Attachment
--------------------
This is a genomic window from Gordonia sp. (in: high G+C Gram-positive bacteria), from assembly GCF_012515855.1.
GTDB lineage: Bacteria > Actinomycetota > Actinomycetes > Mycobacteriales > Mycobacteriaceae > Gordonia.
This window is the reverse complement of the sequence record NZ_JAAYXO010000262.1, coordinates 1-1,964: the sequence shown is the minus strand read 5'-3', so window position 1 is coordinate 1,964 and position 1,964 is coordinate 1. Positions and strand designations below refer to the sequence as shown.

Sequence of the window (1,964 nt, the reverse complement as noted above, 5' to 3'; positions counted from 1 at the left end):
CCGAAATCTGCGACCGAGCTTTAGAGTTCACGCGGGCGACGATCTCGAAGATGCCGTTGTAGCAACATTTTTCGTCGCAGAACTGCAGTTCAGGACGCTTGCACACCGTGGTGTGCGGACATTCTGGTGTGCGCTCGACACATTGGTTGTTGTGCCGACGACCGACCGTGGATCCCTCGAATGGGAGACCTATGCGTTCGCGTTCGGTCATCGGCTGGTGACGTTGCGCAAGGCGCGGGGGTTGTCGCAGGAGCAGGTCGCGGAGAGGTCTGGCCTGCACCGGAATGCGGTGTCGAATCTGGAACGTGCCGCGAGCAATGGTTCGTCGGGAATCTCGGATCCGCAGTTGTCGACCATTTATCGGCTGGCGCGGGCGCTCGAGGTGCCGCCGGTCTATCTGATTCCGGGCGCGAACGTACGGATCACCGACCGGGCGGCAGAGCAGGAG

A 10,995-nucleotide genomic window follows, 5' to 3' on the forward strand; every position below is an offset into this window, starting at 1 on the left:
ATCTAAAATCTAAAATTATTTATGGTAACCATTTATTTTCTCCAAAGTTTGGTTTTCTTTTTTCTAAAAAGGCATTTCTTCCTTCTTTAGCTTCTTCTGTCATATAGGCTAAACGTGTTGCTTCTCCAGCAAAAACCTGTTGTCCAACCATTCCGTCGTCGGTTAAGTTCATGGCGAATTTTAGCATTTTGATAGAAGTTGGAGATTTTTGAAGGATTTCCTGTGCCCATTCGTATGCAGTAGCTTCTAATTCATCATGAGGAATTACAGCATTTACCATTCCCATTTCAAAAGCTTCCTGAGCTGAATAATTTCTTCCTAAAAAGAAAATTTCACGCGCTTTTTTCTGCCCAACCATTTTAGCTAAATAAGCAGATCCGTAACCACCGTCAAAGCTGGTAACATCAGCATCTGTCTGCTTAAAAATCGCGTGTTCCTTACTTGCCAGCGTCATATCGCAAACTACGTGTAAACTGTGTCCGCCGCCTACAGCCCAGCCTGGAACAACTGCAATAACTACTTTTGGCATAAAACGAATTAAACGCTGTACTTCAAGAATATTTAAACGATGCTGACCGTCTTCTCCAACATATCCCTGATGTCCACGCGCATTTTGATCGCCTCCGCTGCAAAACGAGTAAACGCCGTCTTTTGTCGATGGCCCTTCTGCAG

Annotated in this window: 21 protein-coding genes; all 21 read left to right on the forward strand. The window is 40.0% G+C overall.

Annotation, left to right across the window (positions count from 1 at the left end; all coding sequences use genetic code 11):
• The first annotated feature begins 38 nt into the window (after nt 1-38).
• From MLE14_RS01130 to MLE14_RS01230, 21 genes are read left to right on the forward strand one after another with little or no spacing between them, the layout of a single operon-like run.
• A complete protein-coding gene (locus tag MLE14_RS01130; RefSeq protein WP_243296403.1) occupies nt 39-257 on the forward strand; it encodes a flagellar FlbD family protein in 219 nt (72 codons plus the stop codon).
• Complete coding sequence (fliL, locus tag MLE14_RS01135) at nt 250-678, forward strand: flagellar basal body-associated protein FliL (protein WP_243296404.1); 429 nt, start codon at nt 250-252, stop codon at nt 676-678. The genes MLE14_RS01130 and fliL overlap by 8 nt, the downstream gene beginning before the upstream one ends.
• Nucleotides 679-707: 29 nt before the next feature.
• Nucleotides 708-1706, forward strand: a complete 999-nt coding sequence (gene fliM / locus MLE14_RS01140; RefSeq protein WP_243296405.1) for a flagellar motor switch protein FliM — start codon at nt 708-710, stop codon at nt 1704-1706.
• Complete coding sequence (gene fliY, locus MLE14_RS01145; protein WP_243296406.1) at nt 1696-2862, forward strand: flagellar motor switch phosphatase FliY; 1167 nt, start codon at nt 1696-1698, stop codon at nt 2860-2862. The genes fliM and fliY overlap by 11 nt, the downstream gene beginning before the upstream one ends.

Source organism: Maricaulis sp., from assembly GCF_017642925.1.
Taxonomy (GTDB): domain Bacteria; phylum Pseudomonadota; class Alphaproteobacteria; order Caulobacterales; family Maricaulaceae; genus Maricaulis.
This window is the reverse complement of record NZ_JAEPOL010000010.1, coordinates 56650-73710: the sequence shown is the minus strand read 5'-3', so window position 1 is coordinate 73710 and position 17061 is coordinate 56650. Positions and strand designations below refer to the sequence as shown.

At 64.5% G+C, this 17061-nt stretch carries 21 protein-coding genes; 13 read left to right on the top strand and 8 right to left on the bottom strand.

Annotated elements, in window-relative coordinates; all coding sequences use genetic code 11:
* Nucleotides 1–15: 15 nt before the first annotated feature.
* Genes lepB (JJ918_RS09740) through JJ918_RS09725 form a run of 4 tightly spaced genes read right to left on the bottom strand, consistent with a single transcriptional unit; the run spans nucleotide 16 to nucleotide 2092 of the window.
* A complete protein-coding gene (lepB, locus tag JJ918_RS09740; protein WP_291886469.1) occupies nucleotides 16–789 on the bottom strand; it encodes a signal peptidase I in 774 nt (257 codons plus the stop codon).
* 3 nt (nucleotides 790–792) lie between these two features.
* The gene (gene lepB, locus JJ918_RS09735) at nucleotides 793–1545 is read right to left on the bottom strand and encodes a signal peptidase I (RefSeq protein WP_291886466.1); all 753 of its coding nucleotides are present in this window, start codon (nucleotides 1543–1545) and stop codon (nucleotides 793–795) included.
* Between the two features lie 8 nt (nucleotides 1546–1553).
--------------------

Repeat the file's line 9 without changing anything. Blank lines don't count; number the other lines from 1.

Annotation, left to right across the window (positions count from 1 at the left end; all coding sequences use genetic code 11):